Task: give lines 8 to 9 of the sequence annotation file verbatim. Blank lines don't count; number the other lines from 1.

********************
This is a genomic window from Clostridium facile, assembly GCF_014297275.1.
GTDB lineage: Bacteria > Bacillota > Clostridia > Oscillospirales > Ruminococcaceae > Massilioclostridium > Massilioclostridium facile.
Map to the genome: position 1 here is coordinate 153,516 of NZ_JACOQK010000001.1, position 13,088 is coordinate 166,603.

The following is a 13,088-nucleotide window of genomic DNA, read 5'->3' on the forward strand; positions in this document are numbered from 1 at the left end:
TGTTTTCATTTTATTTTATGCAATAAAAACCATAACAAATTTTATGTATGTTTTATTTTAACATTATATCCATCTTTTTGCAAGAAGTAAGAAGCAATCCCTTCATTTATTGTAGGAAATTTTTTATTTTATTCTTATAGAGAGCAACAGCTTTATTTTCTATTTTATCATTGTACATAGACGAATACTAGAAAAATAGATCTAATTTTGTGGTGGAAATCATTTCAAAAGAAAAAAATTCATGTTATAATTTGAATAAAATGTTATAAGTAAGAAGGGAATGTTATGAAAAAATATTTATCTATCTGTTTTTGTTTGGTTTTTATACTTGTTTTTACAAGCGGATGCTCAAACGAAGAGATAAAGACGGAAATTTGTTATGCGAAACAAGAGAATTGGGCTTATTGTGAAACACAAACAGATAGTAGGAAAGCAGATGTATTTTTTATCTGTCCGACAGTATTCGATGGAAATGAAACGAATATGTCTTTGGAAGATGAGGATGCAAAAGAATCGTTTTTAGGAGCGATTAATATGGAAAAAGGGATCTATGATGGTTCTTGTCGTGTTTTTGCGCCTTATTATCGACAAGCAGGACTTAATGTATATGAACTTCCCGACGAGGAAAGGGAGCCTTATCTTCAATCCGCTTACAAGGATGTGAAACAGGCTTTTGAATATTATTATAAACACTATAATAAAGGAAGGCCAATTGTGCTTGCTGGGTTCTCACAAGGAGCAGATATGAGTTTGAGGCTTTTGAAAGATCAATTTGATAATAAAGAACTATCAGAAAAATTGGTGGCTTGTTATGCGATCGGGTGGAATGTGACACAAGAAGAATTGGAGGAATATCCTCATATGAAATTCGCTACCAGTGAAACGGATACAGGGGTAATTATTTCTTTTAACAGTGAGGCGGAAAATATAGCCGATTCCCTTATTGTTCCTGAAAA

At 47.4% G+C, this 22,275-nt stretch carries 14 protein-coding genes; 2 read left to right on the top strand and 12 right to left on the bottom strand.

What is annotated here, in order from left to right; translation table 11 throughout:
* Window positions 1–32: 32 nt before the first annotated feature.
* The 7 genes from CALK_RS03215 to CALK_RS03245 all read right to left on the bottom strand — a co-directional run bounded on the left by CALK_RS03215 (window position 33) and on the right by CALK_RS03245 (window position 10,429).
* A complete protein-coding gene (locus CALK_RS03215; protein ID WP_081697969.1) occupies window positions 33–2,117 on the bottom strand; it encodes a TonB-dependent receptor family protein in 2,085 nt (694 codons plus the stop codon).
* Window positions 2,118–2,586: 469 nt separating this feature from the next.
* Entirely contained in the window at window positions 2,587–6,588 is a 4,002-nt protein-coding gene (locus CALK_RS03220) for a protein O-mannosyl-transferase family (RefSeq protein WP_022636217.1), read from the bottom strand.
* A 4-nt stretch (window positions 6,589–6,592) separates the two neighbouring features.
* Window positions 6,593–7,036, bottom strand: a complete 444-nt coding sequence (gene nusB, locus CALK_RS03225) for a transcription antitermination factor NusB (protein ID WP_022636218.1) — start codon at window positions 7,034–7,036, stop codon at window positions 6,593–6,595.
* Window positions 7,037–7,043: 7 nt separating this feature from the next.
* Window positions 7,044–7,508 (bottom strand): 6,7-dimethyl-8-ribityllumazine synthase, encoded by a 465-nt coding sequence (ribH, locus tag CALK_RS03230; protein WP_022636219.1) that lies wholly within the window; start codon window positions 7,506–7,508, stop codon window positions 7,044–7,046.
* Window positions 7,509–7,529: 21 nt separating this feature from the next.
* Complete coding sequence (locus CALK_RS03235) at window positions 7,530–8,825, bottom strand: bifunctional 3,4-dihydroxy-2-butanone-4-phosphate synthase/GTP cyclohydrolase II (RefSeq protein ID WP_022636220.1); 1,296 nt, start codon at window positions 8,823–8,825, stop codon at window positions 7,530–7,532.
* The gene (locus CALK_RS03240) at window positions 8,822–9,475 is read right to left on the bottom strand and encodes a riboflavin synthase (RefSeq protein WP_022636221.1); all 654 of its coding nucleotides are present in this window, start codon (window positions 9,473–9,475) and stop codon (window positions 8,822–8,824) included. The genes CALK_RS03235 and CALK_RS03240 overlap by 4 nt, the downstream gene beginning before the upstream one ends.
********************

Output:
* Window positions 1–32: 32 nt before the first annotated feature.
* The 7 genes from CALK_RS03215 to CALK_RS03245 all read right to left on the bottom strand — a co-directional run bounded on the left by CALK_RS03215 (window position 33) and on the right by CALK_RS03245 (window position 10,429).